By 2030, an all renewable electricity system aims to include 100 MW of local renewables, which will increase to 175 MW by 2050. This increase signals the City's strategy in moving towards 80% electrification. Electric vehicles and heat pumps for example will replace equipment formerly supplied by natural gas, and will demand greater electricity supply.

    To transition to all renewable electricity, Boulder's plan relies on a three part strategy. First is to reduce energy consumption. City-funded pilot projects aim to integrate efficiency with on-site generation and natural gas and petroleum replacement strategies. The City plans to expand demand side management services through the implementation of a municipal utility in lieu of the historic investor owned utility. To lower costs of owning on-site solar, the City plans to establish collective purchase agreements that allow groups to own solar projects. This can help reduce the overall demand for the municipal utility to supply electricity and scale up renewable energy procurement or installation. Second is to replace fossil fuels with renewable energy. The City plan to analyse renewable generation and storage opportunities to replace fossil generation, as well as strategies for replacing natural gas and petroleum-based transportation. Third is to re-design critical community infrastructure and operations through mapping and strengthening resiliency and protection against power failure.
  • Population: 108,090 (2016)
  • Area: 25.85 sq mi (66.95 km2)
  • Link: https://bouldercolorado.gov/energy-future
Boulder, Colorado, USA

Burlington, Vermont, USA

Burlington, Vermont, USA

  • Target: Meet 90% of energy needs including electricity, heating and transport with renewable energy sources by 2050 (State of Vermont target).
  • Status: Achieved - By September 2014, 100% of the city's electricity demand was supplied by renewable energy sources. First city in the United States to source 100% of electricity from renewable energy.
  • RES: Biomass, wind power, small hydroelectric plants, solar, landfill methane and large hydro.
  • Implementation: In 2014, the city purchased the Winooski One Hydroelectric Facility, a 7.4 megawatt hydro plant. Burlington Electric Department (BED) purchases renewable electricity credits to satisfy 100% yearly target. Joseph C. McNeil Generating Station fed with biomass covers up to 60% of the energy consumption. Wind farms covers around 17% of the electricity consumption.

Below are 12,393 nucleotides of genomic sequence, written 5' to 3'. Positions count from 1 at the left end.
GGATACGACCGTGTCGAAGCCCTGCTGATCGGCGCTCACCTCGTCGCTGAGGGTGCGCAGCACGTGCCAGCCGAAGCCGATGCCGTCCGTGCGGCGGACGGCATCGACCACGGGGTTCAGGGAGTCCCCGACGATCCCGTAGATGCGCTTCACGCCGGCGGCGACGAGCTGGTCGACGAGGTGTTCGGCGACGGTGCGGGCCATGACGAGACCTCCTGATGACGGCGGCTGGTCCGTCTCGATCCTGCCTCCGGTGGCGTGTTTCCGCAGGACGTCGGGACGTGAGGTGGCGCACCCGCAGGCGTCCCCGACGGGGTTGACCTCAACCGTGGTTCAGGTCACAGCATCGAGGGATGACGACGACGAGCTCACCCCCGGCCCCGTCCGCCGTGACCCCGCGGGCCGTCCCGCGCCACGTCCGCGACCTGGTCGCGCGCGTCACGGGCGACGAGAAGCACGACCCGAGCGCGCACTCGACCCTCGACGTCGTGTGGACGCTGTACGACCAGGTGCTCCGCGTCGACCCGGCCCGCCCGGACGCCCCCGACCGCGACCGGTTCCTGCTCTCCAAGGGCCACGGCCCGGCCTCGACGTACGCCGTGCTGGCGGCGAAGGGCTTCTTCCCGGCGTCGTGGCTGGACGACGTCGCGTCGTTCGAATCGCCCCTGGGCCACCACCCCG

• Population: 42,239
  • Area: 40.1 km²
  • Link: https://www.politico.com/magazine/story/2016/11/burlington-what-works-green-energy-214463
Burlington, Vermont, USA

Chicago, Illinois, USA

Chicago, Illinois, USA

  • Target: 100% renewable electricity by 2035
  • Status: In progress
  • RES: Solar energy
  • Implementation: Chicago is the largest city in the United States to commit to 100% renewable energy. Located on the shores of Lake Michigan, it is an international hub for finance, commerce, industry, technology, telecommunications, and transportation. Historically, Chicago has made noted contributions to urban planning and zoning standards, including new construction styles,  the development of the City Beautiful Movement, and the steel-framed skyscraper. Today, it continues its high standard of innovation by setting 100% RE as the basis for future urban development (even despite the 11 nuclear reactors already in operation in the state of Illinois). The 100% target is part of the  Resilient Chicago plan launched in 2018, which commits the city to transition "to 100% clean, renewable energy in buildings community-wide by 2035”. The plan is bolstered by the Sierra Club’s “Ready for 100” campaign, an environmental action group advocating 100% renewable energy worldwide.

    The city of Chicago has also set more specific sectoral targets. By 2025, all city government electricity purchases, first established in 2017, must come from 100% renewable sources. By 2040, the entire bus fleet will be electrified. The city is also making a push for community solar by supporting the Illinois Power Agency’s community incentive programs and by incentivizing community solar through voluntary programs, such as the Chicago Renewable Energy Challenge. Since the passage of the Future Energy Jobs Act, Chicago has seen a boom in community solar, with 1.8 GW of projects applying for block grants in just two weeks.
  • Population: 2,695,598 city, 9,533,040 metro (2010)
  • Area: 234.14 sq mi (606 km2) city, 10,874 sq mi (28,160 km2) metro
  • Link: http://www.cityofchicago.org/city/en/progs/env/chicago-renewable-energy-challenge-program.html
Chicago, Illinois, USA

Columbia, South Carolina, USA

South Carolina State House, Columbia, South Carolina, USA

  • Target: 100% renewable energy by 2036
  • Status: In progress
  • RES: Solar energy